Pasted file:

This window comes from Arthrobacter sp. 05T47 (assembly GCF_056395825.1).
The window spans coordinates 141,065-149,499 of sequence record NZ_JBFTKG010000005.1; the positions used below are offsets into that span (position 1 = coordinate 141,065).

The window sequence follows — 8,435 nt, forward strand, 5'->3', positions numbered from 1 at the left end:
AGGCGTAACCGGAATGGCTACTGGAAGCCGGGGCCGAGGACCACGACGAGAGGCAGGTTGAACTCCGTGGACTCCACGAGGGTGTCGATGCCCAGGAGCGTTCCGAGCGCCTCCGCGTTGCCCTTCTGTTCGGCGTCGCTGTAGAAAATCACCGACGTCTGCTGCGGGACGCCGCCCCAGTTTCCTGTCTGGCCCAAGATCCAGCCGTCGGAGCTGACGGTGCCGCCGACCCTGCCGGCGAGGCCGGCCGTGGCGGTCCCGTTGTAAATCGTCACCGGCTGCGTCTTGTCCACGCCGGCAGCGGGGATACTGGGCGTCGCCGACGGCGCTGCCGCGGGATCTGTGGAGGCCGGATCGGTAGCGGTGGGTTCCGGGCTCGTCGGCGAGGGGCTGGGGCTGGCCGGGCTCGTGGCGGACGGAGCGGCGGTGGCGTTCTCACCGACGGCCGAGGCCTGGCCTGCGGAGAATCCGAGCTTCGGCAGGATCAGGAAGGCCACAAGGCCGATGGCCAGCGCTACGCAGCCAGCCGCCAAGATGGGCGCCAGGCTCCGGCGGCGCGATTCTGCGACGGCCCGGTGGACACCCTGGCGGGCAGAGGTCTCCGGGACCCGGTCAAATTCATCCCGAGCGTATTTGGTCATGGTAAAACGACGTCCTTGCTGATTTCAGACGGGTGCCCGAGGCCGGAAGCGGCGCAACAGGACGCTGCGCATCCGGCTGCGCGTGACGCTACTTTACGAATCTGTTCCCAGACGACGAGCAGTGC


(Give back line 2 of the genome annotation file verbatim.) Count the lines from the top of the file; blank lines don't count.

The window spans coordinates 141,065-149,499 of sequence record NZ_JBFTKG010000005.1; the positions used below are offsets into that span (position 1 = coordinate 141,065).